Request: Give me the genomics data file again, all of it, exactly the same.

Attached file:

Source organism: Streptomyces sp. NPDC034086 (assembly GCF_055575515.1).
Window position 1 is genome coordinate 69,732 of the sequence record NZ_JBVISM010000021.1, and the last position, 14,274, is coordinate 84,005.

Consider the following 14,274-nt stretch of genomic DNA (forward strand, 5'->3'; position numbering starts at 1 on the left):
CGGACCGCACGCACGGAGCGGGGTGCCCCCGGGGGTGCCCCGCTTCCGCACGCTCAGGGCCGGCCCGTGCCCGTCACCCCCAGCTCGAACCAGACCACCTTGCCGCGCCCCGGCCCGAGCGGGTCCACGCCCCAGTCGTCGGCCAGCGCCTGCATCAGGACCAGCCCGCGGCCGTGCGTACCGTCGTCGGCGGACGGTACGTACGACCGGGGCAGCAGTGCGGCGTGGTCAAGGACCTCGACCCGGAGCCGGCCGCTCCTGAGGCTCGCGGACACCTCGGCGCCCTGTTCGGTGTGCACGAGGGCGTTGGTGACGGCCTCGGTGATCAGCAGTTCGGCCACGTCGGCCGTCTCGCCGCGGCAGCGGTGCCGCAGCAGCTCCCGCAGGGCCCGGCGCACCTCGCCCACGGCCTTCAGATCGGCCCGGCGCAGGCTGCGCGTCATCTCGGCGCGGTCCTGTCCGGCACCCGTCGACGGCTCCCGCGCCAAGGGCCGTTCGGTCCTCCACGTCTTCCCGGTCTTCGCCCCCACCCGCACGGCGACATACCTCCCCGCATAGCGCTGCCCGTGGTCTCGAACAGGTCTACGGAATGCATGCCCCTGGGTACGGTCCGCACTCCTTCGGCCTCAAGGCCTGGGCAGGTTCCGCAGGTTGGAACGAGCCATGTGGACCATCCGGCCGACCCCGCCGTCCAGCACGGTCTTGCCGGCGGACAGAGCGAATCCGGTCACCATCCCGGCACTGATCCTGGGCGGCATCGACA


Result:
Source organism: Streptomyces sp. NPDC034086 (assembly GCF_055575515.1).
Window position 1 is genome coordinate 69,732 of the sequence record NZ_JBVISM010000021.1, and the last position, 14,274, is coordinate 84,005.

Consider the following 14,274-nt stretch of genomic DNA (forward strand, 5'->3'; position numbering starts at 1 on the left):
CGGACCGCACGCACGGAGCGGGGTGCCCCCGGGGGTGCCCCGCTTCCGCACGCTCAGGGCCGGCCCGTGCCCGTCACCCCCAGCTCGAACCAGACCACCTTGCCGCGCCCCGGCCCGAGCGGGTCCACGCCCCAGTCGTCGGCCAGCGCCTGCATCAGGACCAGCCCGCGGCCGTGCGTACCGTCGTCGGCGGACGGTACGTACGACCGGGGCAGCAGTGCGGCGTGGTCAAGGACCTCGACCCGGAGCCGGCCGCTCCTGAGGCTCGCGGACACCTCGGCGCCCTGTTCGGTGTGCACGAGGGCGTTGGTGACGGCCTCGGTGATCAGCAGTTCGGCCACGTCGGCCGTCTCGCCGCGGCAGCGGTGCCGCAGCAGCTCCCGCAGGGCCCGGCGCACCTCGCCCACGGCCTTCAGATCGGCCCGGCGCAGGCTGCGCGTCATCTCGGCGCGGTCCTGTCCGGCACCCGTCGACGGCTCCCGCGCCAAGGGCCGTTCGGTCCTCCACGTCTTCCCGGTCTTCGCCCCCACCCGCACGGCGACATACCTCCCCGCATAGCGCTGCCCGTGGTCTCGAACAGGTCTACGGAATGCATGCCCCTGGGTACGGTCCGCACTCCTTCGGCCTCAAGGCCTGGGCAGGTTCCGCAGGTTGGAACGAGCCATGTGGACCATCCGGCCGACCCCGCCGTCCAGCACGGTCTTGCCGGCGGACAGAGCGAATCCGGTCACCATCCCGGCACTGATCCTGGGCGGCATCGACA